=As a newcomer to the #FreelanceLyfe, I’ve been revisiting some movies and shows from earlier this year trying to detect trends that would make for juicy pitches in the eyes of omnipotent editors.
A few of these ideas can be found below; click on the hyperlinks for more thoughts on the listed works.
Oh, and if you happen to be one of those all-powerful-editors, and if you happen to want to pay me to flesh out these trend-detections, then happen to HIT A BROTHER UP.
And now, without further ado:
- Conventional dramaturgy in plays that re-examine parts of traditions that may have been haphazardly devalued in modern quests towards total progressivism: Michael McKeever’s Daniel’s Husband at Primary Stages (examined tradition: marriage); Zayd Dohrn’s The Profane at Playwrights Horizons (examined tradition: religious communities); and Steven Levenson’s If I Forget at the Roundabout Theatre Company (examined tradition: also religious communities).
- Titles that convey in themselves their thematic focus on questioning inherited reality: Sarah Adina Smith’s Buster’s Mal Heart, and Sarah Ruhl’s how to transcend a happy marriage at Lincoln Center (the lower case-spelling of the title rejects normative capitalizations).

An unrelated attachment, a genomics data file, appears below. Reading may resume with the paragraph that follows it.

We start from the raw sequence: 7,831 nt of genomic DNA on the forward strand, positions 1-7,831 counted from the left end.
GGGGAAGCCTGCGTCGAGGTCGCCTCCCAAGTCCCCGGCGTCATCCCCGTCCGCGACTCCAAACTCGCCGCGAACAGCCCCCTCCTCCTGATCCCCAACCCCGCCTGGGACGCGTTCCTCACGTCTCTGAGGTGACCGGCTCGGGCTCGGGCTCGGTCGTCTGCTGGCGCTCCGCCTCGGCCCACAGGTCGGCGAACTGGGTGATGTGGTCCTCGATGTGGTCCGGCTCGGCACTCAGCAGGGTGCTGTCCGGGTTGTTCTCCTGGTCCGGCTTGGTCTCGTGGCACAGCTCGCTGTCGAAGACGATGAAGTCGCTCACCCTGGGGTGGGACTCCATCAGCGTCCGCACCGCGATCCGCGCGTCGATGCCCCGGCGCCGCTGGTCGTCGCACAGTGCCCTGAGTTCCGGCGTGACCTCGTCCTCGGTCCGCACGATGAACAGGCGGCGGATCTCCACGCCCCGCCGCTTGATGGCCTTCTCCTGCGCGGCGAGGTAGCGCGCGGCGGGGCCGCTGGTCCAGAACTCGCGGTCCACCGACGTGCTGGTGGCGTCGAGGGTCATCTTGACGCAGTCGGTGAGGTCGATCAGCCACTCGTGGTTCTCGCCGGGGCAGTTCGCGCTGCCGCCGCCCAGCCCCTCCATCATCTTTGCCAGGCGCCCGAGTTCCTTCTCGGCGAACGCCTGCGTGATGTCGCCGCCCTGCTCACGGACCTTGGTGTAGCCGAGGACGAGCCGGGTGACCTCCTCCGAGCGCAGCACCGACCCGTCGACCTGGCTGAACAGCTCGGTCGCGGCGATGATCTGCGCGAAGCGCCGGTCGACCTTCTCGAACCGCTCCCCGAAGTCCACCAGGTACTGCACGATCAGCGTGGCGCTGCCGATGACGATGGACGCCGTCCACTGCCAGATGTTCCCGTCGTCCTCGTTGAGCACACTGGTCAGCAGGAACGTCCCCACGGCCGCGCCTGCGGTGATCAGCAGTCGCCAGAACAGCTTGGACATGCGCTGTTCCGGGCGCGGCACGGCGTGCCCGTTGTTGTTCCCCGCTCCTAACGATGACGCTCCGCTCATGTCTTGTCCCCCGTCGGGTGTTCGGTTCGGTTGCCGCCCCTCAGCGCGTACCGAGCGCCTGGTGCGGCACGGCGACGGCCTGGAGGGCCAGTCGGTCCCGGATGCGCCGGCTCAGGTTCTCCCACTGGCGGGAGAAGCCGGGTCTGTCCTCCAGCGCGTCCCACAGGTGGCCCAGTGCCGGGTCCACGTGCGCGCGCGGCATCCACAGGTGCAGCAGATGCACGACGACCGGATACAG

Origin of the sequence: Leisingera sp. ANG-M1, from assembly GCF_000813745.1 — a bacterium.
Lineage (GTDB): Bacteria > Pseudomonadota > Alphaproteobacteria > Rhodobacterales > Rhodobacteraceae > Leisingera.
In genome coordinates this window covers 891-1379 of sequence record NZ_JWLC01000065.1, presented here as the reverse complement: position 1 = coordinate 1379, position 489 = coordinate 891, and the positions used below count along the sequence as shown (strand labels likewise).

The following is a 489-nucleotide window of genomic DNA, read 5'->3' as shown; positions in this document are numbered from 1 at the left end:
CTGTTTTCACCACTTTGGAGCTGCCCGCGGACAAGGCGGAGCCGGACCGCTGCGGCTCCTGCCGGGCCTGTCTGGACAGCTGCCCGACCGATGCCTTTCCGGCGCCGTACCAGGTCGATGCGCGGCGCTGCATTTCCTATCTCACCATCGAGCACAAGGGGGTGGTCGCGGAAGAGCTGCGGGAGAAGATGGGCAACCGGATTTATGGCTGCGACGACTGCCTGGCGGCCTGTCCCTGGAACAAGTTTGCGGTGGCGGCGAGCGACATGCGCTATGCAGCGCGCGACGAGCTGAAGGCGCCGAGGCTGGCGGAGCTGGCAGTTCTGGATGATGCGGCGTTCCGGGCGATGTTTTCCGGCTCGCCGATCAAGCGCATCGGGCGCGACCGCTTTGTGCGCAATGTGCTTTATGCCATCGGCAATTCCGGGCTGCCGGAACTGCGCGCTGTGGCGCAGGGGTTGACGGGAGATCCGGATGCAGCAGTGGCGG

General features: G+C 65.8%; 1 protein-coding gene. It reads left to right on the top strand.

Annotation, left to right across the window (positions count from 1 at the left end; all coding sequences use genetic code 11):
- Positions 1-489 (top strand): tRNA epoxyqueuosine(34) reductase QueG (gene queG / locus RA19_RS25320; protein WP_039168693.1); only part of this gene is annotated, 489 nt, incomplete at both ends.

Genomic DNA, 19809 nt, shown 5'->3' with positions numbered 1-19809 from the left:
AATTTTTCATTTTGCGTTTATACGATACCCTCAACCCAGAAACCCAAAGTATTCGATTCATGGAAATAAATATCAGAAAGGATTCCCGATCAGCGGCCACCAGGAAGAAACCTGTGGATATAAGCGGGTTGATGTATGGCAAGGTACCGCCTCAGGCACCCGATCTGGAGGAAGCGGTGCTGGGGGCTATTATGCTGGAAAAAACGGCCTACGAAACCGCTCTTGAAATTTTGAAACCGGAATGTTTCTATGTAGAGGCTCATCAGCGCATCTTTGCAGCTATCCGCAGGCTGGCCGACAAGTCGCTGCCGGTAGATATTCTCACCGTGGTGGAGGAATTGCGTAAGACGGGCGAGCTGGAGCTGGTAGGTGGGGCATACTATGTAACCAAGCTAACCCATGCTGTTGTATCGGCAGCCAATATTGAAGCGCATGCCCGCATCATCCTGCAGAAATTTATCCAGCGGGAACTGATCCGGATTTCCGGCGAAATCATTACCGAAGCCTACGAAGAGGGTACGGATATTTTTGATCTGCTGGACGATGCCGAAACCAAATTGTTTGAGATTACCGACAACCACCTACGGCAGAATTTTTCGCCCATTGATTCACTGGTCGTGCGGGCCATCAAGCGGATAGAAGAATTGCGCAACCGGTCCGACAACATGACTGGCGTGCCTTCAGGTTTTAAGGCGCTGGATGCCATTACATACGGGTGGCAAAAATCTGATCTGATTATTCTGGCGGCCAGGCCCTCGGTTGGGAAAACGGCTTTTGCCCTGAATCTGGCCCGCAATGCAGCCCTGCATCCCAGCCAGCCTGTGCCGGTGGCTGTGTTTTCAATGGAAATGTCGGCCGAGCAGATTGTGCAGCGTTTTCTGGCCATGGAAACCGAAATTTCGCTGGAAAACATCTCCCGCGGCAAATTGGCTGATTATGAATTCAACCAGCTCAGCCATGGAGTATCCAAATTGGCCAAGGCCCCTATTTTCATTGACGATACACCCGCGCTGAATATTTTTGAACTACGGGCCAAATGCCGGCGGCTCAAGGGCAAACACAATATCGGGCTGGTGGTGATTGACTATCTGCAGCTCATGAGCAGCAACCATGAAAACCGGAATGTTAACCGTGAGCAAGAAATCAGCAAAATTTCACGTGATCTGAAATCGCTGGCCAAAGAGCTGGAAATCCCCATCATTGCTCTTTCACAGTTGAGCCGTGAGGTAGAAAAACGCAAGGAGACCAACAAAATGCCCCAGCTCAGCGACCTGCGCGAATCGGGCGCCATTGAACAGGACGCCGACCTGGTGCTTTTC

- Kids unable to cope with the messy realities of their parents: how to transcend a happy marriage; Harvey Weinstein’s 3 Generations; and David Bezmozgis’s Natasha.
- The destruction of conventional binaries: Buster’s Mal Heart (addresses the very nature of binaries); Natasha (addresses cultural binaries); Azazel Jacobs’ The Lovers; and how to transcend a happy marriage (both ponder whether monogamy — a simplistic binary — should really be the widely predetermined go-to for a majority of relationships. The Lovers posits that most couples require fantastical outlets that usually take the form of philandering liaisons, and how to transcend a happy marriage delves into the arguably ideal complexity of triads).
- Most explorations of binaries touch upon the most fundamental one of all when dealing with movies and shows: the binary between art and real life. how to transcend a happy marriage features characters aware they’re in a play talking directly to the audience; the title character in Buster’s Mal Heart creates a fictional double to deal with the discord in his mind; and a lot of The Lovers is about how real life can feel as superficially fake as inherently reductive art.